Keepers of the Flame [Summoning Series Book 4] [Secure]
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by Robin D. Owens
Description: Two sisters born to serve.... The sorcerers of Lladrana have already Summoned three women to help fight the evil attacking their world. Yet their fourth Summoning brings the unexpected--twin sisters. And ones with strong ties to Earth. Both have a special gift to heal. But while Brigid Drystan has explored that gift through unorthodox means, Elizabeth has poured herself into getting a medical degree and denying her powers. Now, stuck in a strange land, fighting a plague sent by the Dark to weaken Lladrana, they must use all their resources to save lives. And one twin will risk her own on an experiment that might doom them both....
eBook Publisher: Harlequin/LUNA, 2008
eBookwise Release Date: January 2008
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Available eBook Formats [Secure - What's this?]: OEBFF Format (IMP) [753 KB]
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Denver, Last of May, early afternoon
He wasn't worth it. Elizabeth Drystan stomped down the grocery store aisle, pushing her metal basket hard. The damn thing had a wonky wheel, of course, and Elizabeth reveled in the necessity of using force.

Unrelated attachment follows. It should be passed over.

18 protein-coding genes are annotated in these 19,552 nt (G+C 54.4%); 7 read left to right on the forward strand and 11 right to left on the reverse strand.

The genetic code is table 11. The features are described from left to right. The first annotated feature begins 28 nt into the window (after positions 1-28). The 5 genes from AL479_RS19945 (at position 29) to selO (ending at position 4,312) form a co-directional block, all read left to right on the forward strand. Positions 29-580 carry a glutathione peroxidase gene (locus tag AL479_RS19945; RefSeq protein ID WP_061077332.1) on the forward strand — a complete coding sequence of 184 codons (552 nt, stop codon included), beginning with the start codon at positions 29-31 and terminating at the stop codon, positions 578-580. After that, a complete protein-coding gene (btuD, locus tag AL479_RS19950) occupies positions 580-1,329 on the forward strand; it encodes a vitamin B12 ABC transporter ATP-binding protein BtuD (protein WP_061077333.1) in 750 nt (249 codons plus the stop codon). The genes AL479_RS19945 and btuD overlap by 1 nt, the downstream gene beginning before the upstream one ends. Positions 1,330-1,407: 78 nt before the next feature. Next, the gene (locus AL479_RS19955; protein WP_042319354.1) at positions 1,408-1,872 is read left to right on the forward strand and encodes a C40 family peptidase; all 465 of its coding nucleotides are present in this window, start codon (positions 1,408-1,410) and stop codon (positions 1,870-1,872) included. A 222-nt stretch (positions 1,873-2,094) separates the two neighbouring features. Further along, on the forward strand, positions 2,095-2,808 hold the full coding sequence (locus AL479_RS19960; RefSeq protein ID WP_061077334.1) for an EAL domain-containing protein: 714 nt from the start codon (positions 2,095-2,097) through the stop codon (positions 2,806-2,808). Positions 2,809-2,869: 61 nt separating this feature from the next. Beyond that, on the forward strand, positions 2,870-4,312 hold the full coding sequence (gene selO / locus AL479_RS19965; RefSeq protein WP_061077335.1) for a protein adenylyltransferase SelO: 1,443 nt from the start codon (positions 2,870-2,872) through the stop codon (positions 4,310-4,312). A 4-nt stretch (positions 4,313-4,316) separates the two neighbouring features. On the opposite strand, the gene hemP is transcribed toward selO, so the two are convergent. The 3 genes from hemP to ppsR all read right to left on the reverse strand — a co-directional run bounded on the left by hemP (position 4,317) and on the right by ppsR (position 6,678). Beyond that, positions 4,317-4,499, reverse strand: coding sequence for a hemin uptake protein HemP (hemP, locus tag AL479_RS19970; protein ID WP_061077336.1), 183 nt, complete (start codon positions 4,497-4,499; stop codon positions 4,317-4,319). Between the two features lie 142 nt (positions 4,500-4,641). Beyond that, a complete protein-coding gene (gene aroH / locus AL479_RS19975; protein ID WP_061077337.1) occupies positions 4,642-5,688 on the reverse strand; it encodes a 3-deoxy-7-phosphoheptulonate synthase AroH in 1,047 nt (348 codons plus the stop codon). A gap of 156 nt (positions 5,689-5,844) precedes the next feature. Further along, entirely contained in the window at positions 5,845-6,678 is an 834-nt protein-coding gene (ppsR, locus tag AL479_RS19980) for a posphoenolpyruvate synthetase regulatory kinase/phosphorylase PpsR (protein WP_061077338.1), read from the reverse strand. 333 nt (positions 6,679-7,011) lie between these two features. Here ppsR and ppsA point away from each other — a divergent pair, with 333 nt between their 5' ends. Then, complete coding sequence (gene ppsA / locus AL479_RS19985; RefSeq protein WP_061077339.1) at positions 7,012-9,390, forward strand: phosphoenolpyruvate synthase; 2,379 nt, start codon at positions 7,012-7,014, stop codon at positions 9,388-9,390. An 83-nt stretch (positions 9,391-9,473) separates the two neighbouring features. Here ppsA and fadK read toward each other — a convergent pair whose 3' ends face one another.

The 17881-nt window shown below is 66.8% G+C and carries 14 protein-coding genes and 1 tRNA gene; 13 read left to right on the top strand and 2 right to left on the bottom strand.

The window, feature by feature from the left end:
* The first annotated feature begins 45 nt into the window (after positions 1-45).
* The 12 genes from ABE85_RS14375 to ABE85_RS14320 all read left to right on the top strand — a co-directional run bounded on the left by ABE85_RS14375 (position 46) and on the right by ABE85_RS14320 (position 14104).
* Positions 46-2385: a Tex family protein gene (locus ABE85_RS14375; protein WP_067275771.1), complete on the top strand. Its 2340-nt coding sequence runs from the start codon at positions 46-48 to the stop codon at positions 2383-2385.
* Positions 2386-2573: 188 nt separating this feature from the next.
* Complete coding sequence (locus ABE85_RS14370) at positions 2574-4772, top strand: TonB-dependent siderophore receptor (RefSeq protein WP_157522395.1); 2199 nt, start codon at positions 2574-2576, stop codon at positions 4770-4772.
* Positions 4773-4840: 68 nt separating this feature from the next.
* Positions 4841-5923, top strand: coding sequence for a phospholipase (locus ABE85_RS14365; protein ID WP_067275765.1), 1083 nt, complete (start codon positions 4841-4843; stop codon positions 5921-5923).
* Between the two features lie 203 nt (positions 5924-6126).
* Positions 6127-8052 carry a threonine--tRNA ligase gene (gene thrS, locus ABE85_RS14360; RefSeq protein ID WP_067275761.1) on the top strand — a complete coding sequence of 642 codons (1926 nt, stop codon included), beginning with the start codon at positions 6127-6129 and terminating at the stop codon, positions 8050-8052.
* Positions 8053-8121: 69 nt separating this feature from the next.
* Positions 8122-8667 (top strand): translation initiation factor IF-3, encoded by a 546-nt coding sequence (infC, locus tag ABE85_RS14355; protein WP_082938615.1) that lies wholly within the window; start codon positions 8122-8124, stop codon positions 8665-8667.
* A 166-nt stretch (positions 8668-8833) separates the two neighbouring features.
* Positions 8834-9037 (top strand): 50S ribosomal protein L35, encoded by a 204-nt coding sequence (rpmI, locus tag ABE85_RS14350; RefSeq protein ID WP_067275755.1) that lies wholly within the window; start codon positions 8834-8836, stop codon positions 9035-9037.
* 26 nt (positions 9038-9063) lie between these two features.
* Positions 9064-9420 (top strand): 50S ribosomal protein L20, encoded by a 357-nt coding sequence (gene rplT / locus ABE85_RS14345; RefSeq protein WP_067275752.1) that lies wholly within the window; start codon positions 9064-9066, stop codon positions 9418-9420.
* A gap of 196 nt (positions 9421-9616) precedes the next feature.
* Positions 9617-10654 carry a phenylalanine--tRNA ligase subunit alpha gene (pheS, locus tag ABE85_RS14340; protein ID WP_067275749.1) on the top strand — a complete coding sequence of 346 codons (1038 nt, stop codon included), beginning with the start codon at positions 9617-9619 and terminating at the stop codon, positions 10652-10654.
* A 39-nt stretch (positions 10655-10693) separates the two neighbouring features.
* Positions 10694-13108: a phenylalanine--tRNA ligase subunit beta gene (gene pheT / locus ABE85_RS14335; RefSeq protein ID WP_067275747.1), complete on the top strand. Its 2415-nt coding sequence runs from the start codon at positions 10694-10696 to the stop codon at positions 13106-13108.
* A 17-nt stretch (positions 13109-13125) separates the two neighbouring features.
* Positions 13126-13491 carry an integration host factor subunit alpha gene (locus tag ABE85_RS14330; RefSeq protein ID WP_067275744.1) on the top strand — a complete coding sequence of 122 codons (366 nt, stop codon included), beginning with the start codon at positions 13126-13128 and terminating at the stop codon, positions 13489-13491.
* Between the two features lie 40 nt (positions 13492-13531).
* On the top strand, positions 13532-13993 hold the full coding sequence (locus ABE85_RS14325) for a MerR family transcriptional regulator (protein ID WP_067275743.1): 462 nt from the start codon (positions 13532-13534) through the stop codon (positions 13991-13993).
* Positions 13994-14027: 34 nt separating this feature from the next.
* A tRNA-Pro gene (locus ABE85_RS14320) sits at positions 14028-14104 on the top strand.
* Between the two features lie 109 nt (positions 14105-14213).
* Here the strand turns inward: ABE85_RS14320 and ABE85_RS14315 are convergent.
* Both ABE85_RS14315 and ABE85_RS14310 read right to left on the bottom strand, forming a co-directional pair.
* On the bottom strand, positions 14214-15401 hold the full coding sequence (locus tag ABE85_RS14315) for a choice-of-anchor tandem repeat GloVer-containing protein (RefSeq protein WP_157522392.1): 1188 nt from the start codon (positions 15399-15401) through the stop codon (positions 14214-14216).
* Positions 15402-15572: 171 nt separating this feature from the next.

The man wasn't worth her heartbreak. Heartbreak? More like her heart had been ripped out, leaving a horrible, bloody, aching core. As a newly board-certified doctor starting a job in Denver Major Hospital next month, she knew her physical heart still beat. But, oh, her emotional one was shredded into pieces.
The jerk, Cassidy, had said she was "crowding" him. He "needed space." Just when she thought she could plan the rest of her life—starting with a wedding. After a year, Cassidy had broken their engagement. Because he needed space.
Elizabeth had told him to go to Wyoming.
And the inexplicable auditory illusions—chanting, gongs and chimes—were taking her to the edge of temper and sanity. Even now she had to block the sounds from her mind.
She took a corner fast and crashed into another cart. The jolt sang up her arms. She opened her mouth to spew and saw her twin sister, Bri, who was supposed to be in Sweden—purple-streaked hair and all. Elizabeth burst into tears.
Bri reached for her, hugging and soothing. "I knew something was wrong. I had to came back."
Elizabeth didn't care where her free-spirited sister had been, only that she was holding her. Her tears were dripping down Bri's fallen earbuds and she wondered if salt water damaged them. The silliness of that thought made her gasp, choke, and stifle the water flow. Digging into her cart for one of the already opened boxes of tissues, Elizabeth wiped her eyes and blew her nose. "God, am I glad you came."
Bri patted her on the shoulder. "I knew you were sad." Her jaw tightened. "Man problems, right? That Doctor Medical-Prodigy-Slick-Hunk-Son-Of-A-Bitch. I told you he was an arrogant snob of a bastard. Finally showed his true colors."
Elizabeth hugged her again. "I'm glad you're here."
"Actually, I'm back for good."
That was startling and Elizabeth welcomed the distraction, even if she didn't believe it. "Really?" She stepped back to scan Bri's face under her spiky hair of brown and purple. There was an unaccustomed seriousness in her hazel gaze along with…uncertainty?